West Virginia Reports Highest Use of Mood-Altering Drugs

Southern states make up six of the top 10 states with highest use of mood-altering drugs, with West Virginia residents being most likely to report almost daily use of mood-altering drugs to help them relax. Alaska, Wyoming, and California were least likely to report near-daily use of mood-altering drugs.

For the Gallup-Healthways Well-Being Index, at least 450 residents from each state were asked if they use drugs or medications, including prescription drugs, which affect their mood and help them relax "almost every day," "sometimes," or "never" from January to December 2014. Patient interpretation of the "affect your mood or help you relax" could include prescription drugs, recreational drugs, alcohol, or nicotine.

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The top 10 states with highest drug/medication use were: West Virginia (28.1%), Rhode Island (25.9%), Kentucky (24.5%), Alabama (24.2%), Louisiana (22.9%), South Carolina (22.8%), Mississippi (22.3%), Missouri (22.2%), Indiana (22.1%), and Oregon (21.9%). States with the lowest drug/medication use included Alaska (13.5%), Wyoming (15.5%), and California (15.8%). Southern states overall had the highest rates for prescribing narcotic analgesics and for housing the most frequent cigarette smokers, reports from the Centers for Disease Control and Prevention (CDC) and Gallup-Healthways have found. Further analyses showed that Americans who use drugs that affect their mood almost every day have a slightly lower average Well-Being Index score (56.3) than those who use such drugs sometimes (58.9), rarely (61.2), or never (63.6).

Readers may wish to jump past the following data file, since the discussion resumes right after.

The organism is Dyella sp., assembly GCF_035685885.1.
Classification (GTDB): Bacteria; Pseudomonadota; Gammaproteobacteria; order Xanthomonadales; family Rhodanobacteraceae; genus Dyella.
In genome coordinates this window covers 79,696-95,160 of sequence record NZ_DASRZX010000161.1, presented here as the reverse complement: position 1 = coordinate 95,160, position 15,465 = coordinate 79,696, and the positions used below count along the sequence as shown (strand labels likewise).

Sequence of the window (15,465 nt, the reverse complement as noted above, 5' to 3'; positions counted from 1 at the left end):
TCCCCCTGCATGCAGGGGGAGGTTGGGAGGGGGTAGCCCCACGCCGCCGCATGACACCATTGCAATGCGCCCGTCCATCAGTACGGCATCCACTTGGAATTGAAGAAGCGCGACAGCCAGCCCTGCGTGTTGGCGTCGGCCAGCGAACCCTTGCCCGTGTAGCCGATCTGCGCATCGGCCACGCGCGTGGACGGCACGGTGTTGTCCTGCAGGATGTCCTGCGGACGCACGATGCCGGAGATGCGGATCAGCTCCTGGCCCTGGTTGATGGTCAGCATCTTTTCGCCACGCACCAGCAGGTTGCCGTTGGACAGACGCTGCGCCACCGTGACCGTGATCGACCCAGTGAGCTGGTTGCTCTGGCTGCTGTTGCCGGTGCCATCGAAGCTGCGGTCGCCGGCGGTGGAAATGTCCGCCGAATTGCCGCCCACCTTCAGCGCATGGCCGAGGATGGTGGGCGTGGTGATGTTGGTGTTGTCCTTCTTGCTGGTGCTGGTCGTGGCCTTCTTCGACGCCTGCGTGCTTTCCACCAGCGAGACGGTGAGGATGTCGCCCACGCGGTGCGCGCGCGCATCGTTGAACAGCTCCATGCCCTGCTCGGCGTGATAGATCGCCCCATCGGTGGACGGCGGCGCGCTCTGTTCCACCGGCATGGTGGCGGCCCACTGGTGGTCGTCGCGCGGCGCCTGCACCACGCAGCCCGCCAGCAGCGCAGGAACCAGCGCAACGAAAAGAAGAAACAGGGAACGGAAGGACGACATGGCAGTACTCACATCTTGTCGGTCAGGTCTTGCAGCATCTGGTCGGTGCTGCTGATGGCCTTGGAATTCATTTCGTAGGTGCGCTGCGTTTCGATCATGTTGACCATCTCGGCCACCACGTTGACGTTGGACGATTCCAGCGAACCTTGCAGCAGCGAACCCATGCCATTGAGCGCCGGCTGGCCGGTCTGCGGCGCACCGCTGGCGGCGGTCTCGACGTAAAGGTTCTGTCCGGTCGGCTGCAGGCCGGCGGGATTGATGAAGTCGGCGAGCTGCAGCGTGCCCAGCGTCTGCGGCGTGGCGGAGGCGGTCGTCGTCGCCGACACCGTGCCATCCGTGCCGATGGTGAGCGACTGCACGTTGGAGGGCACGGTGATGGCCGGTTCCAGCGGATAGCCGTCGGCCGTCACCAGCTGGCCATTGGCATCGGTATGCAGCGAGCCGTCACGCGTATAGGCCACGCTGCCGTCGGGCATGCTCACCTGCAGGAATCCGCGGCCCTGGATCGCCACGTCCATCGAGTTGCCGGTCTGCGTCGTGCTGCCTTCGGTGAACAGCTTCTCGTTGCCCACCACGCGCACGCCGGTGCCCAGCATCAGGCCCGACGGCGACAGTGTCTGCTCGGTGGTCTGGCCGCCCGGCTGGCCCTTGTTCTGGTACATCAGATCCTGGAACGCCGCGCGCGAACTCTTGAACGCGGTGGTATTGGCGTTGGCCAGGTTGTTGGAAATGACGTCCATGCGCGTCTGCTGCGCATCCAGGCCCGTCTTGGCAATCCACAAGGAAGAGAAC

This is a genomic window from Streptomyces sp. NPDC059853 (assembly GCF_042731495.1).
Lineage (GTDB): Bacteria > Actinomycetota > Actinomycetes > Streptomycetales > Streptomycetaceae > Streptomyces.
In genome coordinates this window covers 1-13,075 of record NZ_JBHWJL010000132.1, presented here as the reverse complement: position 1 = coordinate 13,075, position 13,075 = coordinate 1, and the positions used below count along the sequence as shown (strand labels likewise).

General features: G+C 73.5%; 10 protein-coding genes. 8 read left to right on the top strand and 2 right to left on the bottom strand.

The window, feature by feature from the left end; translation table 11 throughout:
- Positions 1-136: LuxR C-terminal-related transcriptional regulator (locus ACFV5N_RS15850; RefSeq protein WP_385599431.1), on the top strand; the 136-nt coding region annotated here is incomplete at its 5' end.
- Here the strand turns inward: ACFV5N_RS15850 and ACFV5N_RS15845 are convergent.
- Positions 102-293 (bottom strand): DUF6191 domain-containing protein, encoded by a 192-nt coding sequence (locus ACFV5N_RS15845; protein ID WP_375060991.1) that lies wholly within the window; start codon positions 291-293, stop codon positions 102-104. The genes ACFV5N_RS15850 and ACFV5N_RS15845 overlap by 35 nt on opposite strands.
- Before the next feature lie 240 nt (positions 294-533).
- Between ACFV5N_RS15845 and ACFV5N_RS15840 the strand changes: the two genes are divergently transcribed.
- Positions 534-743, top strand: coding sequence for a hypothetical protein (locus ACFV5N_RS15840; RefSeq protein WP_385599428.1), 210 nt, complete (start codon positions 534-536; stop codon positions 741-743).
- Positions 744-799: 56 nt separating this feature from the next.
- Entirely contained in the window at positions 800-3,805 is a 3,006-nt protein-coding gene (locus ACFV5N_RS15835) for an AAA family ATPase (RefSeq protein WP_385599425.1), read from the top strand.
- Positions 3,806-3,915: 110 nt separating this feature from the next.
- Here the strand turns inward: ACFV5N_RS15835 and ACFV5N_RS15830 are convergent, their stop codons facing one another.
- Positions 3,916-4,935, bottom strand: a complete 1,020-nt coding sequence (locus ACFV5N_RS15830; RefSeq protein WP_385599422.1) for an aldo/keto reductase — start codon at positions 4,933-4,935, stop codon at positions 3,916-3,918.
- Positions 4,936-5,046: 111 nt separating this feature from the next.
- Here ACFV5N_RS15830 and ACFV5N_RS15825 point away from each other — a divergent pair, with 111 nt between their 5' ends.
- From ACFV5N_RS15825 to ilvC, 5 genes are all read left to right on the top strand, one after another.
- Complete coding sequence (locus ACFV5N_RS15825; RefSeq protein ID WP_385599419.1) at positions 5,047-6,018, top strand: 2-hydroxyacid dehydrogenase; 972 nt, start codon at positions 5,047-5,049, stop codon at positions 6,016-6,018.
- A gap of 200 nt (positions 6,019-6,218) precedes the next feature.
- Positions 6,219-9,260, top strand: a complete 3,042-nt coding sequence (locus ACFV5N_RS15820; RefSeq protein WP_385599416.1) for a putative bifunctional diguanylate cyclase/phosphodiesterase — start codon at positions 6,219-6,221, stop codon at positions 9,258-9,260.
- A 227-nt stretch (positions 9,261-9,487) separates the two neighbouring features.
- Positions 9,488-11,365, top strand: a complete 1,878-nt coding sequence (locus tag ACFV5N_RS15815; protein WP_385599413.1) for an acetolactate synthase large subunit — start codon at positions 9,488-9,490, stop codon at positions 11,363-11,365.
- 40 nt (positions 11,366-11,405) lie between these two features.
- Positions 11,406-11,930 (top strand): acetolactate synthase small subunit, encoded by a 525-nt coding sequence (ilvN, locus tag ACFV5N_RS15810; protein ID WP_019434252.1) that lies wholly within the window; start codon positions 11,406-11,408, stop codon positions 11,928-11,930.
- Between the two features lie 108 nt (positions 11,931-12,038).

Researchers conclude there is a clear link between lower well-being and the use of drugs to relax almost every day but the cause-and-effect is not clear. They propose that Americans who already have lower well-being are more likely to use drugs to relax or alter their mood in coping with various challenges (eg, low purpose, social, financial, physical or community well-being). States may be able to reduce these rates by addressing underlying well-being issues that may lead residents to depend on the mood-altering drugs.

For more information visit Healthways.com.